Sunday, October 28, 2012

A Burmese Taboo

Nous, les innommables. Un tabou birman

[We who cannot be named : a Burmese taboo]

by Habiburahman, with Sophie Ansel

Steinkis, Paris, 2012.

We who cannot be named is the story of Habib, a tireless activist and fighter for the rights of the persecuted Rohingyan minority in Myanmar, now a refugee facing the prospect of lifelong detention in Australia. Habib arrived on Ashmore reef on 29 December 2009 and was recognized as a refugee in 2010. His book recounts the recent history of his persecuted people and his own odyssey to reach Australia, where, instead of the freedom he craved, he has only faced further persecution, confinement and mental torture.

Habib’s book is the fullest account ever given of the psychological effects of mandatory detention. It presents the harrowing costs of Australia’s asylum seeker policy from the point of view of one of its victims, detailing in unprecedented depth the human cost of detention: bureaucratic indifference, senseless cruelty, suicide, self-harm, despair.

Never before have readers been given such a glimpse into what it is like to be a refugee imprisoned in an Australian detention centre. Among other things, the book recounts

• the way in which solitary confinement is used as a control measure in detention;

• how Habib was kept in solitary confinement for refusing to sign a letter admitting to offenses he did not commit ;

• the details of a suicide attempt at Darwin ;

• the negligence of SERCO guards in failing to attend quickly to a severe electrocution.

It also throws new light on the psychology of detention, particularly the state of mind behind rooftop protests.

Habib’s determination to fight for justice for the Rohingya is both an inspiring story of selflessness, and an indictment of the inhuman brutality of Australian refugee policy.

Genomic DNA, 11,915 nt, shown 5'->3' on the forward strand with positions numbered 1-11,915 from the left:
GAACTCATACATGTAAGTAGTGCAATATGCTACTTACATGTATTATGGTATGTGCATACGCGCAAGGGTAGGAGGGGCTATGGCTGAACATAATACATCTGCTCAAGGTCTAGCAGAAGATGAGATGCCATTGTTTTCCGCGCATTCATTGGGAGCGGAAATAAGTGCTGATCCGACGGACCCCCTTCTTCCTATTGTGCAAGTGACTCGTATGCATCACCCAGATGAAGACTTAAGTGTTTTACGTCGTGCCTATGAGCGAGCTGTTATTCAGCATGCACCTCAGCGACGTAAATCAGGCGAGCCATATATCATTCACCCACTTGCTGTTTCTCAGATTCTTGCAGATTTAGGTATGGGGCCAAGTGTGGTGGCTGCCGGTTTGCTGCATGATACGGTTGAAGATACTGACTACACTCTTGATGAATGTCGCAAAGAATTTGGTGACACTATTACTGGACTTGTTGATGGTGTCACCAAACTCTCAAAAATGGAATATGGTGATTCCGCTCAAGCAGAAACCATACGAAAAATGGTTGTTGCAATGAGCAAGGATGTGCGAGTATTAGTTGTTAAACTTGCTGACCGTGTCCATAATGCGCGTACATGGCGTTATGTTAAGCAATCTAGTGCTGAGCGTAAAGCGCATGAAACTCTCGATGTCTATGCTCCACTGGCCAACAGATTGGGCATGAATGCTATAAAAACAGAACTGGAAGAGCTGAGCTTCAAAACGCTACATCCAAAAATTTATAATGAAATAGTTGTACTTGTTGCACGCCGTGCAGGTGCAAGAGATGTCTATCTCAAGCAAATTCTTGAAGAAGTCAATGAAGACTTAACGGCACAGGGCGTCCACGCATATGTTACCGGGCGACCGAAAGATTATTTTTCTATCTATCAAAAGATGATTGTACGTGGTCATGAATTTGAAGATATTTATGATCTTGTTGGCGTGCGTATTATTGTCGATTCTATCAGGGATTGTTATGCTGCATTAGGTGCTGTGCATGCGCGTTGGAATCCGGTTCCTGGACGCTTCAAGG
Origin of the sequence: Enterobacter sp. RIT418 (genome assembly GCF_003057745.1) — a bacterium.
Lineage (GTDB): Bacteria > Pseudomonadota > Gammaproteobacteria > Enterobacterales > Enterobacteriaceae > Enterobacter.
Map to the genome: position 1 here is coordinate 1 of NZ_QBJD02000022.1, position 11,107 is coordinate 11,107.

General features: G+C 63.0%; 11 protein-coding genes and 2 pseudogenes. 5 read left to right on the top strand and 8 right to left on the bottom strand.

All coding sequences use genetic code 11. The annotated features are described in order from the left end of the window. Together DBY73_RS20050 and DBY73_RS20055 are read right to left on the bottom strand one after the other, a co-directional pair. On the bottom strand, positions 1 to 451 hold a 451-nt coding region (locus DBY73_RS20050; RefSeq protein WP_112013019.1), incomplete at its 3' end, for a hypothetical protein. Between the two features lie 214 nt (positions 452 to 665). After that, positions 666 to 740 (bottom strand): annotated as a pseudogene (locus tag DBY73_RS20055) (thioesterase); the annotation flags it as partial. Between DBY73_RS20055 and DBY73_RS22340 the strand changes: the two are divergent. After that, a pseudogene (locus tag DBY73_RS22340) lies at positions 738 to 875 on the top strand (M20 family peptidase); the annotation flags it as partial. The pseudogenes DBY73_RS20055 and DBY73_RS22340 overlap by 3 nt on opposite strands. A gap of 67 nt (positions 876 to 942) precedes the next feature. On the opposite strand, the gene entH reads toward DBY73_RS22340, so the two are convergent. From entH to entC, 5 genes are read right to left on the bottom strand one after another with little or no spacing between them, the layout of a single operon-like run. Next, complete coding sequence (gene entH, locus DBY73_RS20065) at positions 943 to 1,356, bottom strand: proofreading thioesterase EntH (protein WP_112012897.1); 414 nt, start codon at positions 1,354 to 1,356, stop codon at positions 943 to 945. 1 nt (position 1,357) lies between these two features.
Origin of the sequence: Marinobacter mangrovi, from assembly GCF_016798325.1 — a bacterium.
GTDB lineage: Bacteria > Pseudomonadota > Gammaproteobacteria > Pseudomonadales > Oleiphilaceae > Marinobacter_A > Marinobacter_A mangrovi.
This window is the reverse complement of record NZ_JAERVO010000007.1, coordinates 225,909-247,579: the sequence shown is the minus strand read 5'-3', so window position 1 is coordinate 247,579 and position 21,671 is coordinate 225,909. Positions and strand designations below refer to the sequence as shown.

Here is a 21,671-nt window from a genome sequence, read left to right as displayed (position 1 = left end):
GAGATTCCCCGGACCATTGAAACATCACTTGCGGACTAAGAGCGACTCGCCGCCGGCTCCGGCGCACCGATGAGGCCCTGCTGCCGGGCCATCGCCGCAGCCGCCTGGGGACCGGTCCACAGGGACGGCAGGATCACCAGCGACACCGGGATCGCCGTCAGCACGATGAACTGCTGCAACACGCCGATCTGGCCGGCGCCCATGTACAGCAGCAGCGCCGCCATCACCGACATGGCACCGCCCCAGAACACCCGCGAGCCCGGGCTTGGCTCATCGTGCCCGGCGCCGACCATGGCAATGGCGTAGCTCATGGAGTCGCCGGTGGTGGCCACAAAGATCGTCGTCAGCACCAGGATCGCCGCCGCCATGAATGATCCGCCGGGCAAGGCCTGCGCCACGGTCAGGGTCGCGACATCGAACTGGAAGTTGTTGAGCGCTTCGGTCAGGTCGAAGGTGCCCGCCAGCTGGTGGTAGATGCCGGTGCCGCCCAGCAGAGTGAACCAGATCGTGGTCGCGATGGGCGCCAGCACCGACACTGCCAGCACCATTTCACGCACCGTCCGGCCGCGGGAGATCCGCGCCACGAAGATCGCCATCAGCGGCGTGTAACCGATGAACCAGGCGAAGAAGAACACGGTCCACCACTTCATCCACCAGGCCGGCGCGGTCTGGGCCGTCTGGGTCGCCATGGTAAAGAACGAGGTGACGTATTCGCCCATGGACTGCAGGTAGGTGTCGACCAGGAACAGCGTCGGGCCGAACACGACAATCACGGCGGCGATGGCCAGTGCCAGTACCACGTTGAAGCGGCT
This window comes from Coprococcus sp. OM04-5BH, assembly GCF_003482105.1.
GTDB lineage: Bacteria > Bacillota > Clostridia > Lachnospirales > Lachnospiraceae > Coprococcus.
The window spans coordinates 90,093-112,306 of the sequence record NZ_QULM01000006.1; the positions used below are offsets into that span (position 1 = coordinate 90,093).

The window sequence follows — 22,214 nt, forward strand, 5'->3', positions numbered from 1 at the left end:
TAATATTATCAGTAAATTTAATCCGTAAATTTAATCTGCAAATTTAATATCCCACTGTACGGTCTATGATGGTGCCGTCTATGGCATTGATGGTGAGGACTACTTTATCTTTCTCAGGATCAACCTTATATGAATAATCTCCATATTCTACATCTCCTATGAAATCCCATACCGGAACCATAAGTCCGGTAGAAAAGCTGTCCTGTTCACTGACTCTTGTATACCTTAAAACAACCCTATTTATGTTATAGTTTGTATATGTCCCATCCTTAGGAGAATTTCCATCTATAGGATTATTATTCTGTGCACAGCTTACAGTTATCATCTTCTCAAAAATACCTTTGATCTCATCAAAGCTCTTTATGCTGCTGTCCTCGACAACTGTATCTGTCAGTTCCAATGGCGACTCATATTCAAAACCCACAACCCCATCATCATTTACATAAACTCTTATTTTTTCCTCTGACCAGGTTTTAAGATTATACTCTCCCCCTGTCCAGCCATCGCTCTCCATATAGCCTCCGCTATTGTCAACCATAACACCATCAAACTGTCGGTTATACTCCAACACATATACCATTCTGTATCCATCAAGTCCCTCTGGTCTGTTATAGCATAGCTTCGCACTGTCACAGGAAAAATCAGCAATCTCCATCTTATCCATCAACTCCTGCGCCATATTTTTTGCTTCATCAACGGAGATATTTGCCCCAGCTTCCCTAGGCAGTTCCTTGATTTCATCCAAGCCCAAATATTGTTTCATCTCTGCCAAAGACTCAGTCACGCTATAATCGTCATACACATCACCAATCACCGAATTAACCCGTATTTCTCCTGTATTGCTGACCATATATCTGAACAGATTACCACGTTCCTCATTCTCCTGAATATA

‘From the deck of the navy boat, I look onto the endless blues of the sky and ocean, the blues that have become calm and peaceful again and which have finally given us a reprieve.

Our dream and prayers as lost, unnameable, stateless, clandestine refugees have been heard. We’ve reached [Christmas Island].

A simple dream, but an impossible one for a whole people over three generations – the dream of a humble, ordinary life, free from extortion, violence, threats and prison. A life free from the fear latched to the pit of my stomach. A life with children with the right to go to school, to dream of the future. A life with two meals a day. A life with the right to start a family without being taxed and arrested just for wanting to love. Soon we’ll have peace, rights, freedom and democracy.’ (p. 318)


‘We remain under surveillance and our freedom is restricted.

Immigration personnel question us about our past. We understand that our odyssey isn’t yet over and we still have to clear the walls of the detention centre in order to find peace and freedom.’ (p.318)

‘Now in a world where everything is subject to the law, we find it difficult to talk about our former life spent in hiding, just trying to survive and work, sometime by using false papers; our life spent avoiding arrest by paying to avoid human traffickers. We spent our lives in the most illegal kind of illegality. That was the life the Burmese regime reduced us to, right up to exile.’ (p. 320)

he gives English lessons to his fellow detainees. (p. 320–1)

‘Sport is our first taste of freedom’. Just being able to play soccer with other Rohingyans was unimaginable until now. (p. 321)

May 2010: now in Darwin. 125th day of detention. Hopes of freedom dwindling. Men miss their families. Anxieties return. People feel paralysed, and can’t accept not being able to help or provide for their families. (p.323)

August 2010: depression sets in. People lose contact with their wives in Malaysia and don’t know what’s happened to them, don’t know where their children are. (p.323)


‘My initial enthusiasm is distinctly shaken. I’ve realized that the personnel’s politeness isn’t the sign of any respect for our rights and humanity, but just their systematic procedure and professional discipline. Resigning oneself to wait in a confined place with no power to make decisions about our future is a totally new kind of mental torture. The guards’ replies to our questions are hazy and send us mad: ‘the process is underway’. Rohingyas are set free in a tiny trickle. I’m eaten away by bitterness. I can’t distinguish day and night anymore, because my nights are sleepless and my days have no light. I’ve become a zombie. I pass whole days in bed. I avoid the dining room at meal times, and only leave my bed to make myself Burmese style rice in the middle of the night, with the kinds of spices I like. Then, when my courage and faith reawaken, I spend hours on the internet to communicate, call for help, in everyone’s name.